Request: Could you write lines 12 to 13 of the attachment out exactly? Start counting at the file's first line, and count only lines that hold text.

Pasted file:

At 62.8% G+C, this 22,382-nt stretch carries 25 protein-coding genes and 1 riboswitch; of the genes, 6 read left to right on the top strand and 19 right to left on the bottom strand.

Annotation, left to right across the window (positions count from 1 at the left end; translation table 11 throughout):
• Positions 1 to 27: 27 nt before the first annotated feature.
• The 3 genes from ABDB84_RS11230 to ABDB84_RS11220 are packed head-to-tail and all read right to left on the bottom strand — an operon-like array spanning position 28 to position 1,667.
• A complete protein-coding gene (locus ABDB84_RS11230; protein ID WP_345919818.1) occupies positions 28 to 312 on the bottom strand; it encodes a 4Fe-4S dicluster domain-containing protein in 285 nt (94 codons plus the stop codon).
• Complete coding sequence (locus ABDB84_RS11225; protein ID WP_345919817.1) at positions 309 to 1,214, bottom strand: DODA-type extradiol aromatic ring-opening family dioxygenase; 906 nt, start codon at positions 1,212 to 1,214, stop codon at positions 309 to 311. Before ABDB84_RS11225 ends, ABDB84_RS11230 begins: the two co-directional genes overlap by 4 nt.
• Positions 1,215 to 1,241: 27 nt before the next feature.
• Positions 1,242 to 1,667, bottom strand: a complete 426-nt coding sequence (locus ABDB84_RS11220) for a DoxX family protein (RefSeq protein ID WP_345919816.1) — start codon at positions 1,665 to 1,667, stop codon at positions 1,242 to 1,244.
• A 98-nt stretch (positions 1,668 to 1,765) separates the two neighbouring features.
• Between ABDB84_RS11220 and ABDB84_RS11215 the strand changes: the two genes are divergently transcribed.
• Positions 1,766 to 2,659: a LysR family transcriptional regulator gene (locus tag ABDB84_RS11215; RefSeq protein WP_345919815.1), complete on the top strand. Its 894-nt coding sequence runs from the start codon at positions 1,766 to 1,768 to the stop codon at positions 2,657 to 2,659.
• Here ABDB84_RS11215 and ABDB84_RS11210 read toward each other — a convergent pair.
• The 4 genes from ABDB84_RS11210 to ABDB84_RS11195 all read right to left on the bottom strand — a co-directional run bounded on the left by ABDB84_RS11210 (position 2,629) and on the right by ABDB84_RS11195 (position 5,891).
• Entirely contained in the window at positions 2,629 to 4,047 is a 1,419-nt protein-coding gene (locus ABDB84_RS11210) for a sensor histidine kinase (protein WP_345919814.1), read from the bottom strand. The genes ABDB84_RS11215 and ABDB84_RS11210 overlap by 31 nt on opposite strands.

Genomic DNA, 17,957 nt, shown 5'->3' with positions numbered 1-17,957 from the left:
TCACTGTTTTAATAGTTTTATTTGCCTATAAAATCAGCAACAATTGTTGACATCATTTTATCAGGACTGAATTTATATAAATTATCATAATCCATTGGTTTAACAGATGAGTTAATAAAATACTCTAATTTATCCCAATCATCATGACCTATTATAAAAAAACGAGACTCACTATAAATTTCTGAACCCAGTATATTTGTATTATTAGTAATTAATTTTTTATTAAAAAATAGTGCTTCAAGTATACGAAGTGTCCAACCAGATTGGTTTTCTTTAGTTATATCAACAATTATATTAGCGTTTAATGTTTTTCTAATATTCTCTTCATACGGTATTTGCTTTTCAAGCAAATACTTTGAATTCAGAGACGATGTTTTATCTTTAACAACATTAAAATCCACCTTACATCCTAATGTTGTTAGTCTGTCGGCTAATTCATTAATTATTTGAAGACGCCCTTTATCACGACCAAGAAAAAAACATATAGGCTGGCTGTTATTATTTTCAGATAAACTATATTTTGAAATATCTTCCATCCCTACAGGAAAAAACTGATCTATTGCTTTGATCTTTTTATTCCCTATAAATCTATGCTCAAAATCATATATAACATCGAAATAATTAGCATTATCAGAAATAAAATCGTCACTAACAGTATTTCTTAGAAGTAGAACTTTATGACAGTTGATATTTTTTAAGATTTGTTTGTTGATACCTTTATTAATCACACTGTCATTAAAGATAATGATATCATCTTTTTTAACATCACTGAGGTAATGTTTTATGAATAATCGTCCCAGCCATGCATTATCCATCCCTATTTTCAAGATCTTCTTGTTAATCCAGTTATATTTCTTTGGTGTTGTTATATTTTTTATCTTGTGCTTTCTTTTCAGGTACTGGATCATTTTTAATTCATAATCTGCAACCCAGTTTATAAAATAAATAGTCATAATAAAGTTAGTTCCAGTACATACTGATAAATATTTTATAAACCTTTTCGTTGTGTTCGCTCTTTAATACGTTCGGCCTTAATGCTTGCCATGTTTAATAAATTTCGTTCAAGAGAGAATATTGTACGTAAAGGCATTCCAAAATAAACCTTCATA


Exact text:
• Here ABDB84_RS11215 and ABDB84_RS11210 read toward each other — a convergent pair.
• The 4 genes from ABDB84_RS11210 to ABDB84_RS11195 all read right to left on the bottom strand — a co-directional run bounded on the left by ABDB84_RS11210 (position 2,629) and on the right by ABDB84_RS11195 (position 5,891).